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The oldest stars observed in the center of the Milky Way

The oldest stars observed in the center of the Milky Way

12 billion years

Robert Klatt

Old stars in the inner region of the Milky Way

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Ancient stars allow us to look back to the early days of the universe. Astronomers have now pulled together the most comprehensive collection of ancient stars from the center of the Milky Way, making surprising observations in the process.

Cardiff (Wales). Some of the stars that formed in the first billion years after the Big Bang are still around today. They allow astronomers to study what galaxies looked like when they were just beginning to form. They are identified by their chemical composition, which is mainly hydrogen and helium and contains much less heavy elements than younger stars such as the Sun. They are primarily searched for in the lower halo density around our galaxy because they are easier to find there.

However, models of galaxy formation show that the oldest stars must be found in the dense inner regions of the Milky Way. However, spotting them in this region is difficult because the view of the galactic center is obscured by large amounts of interstellar dust and old stars are extremely rare compared to the majority of young stars there.

Map of the oldest stars in the Milky Way

Researchers from the Pristine Inner Galactic Survey (PIGS) team, led by Dr. Anke Arentsen of the University of Cambridge, according to Royal Astronomical Society (RAS) presented a comprehensive map of the oldest stars in the center of the Milky Way at the National Astronomy Meeting at Cardiff University in 2023. The detected stars rotate slowly around the center of the galaxy, although they are believed to have formed in a chaotic manner. They also seem to spend most of their long lives near the center of the galaxy.

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Filter images on the Canada-France-Hawaii Telescope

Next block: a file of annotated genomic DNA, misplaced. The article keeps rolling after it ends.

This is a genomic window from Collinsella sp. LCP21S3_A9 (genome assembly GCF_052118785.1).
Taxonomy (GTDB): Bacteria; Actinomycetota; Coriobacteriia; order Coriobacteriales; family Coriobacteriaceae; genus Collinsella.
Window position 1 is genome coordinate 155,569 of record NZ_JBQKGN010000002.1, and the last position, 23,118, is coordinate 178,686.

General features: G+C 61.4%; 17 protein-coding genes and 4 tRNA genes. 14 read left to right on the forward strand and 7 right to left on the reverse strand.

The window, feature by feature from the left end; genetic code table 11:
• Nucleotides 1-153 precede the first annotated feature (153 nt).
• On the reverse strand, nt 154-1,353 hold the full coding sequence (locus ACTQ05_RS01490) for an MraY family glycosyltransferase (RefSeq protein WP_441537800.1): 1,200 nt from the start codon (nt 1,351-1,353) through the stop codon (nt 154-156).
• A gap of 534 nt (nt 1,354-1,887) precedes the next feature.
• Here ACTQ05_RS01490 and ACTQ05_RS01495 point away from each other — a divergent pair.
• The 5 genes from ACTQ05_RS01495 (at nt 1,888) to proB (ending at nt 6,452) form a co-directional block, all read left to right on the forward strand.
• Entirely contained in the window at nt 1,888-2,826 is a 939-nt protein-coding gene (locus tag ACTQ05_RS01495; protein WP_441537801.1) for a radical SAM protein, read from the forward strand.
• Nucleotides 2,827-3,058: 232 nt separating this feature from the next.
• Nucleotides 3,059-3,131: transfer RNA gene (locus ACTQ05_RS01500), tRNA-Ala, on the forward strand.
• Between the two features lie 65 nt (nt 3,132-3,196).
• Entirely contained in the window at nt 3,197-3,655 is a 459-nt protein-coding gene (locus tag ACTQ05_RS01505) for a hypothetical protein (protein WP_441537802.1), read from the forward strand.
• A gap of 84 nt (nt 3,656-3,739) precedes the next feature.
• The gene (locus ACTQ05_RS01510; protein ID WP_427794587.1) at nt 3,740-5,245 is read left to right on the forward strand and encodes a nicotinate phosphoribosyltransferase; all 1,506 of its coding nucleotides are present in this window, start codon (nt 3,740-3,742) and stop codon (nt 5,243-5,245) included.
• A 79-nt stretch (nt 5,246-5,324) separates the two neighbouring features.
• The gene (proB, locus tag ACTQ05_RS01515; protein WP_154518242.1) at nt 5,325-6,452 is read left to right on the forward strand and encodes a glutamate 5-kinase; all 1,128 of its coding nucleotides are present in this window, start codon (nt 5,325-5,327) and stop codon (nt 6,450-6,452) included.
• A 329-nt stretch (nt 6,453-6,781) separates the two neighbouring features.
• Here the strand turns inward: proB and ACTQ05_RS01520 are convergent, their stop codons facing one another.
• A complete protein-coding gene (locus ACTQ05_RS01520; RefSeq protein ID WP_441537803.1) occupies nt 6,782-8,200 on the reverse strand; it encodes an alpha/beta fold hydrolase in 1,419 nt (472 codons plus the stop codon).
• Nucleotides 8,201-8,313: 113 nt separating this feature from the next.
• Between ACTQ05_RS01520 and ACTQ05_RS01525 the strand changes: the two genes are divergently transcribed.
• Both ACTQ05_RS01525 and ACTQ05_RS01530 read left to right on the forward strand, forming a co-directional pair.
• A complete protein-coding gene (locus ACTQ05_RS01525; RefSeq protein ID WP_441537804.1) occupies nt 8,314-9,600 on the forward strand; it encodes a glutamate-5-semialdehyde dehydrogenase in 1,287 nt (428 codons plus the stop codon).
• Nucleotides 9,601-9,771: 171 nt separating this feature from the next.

The ancient stars were detected thanks to a special image filter on the Canada France Hawaii Telescope (CFHT), which makes it possible to efficiently pre-select candidate stars. Subsequently, the identity of the stars was confirmed by spectroscopic observations with the Anglo-Australian Telescope (AAT). Thus, the researchers working with Arentsen have been able to make the most comprehensive set of detailed observations of stars in the galaxy’s original inner region to date.

“It is exciting to think that we are seeing stars that formed in the early stages of the Milky Way, previously largely inaccessible. These stars likely formed less than a billion years after the Big Bang, making them remnants From the early universe. The data available for these ancient objects is growing rapidly. I’m excited to see what we’ll learn about these first stars populating our galaxy over the next few years.”

The Gaia space mission reveals the motion of the stars

The PIGS observations were then combined with data from the Gaia space mission to study how these ancient stars moved through the Milky Way. It turns out that the older the stars get, the more chaotic their movements are, but even the oldest stars still show a rate of rotation around the galactic center. They also showed that many of these stars spend most of their lives in the inner reaches of the galaxy, in a ball that extends only halfway between the galactic center and the sun.

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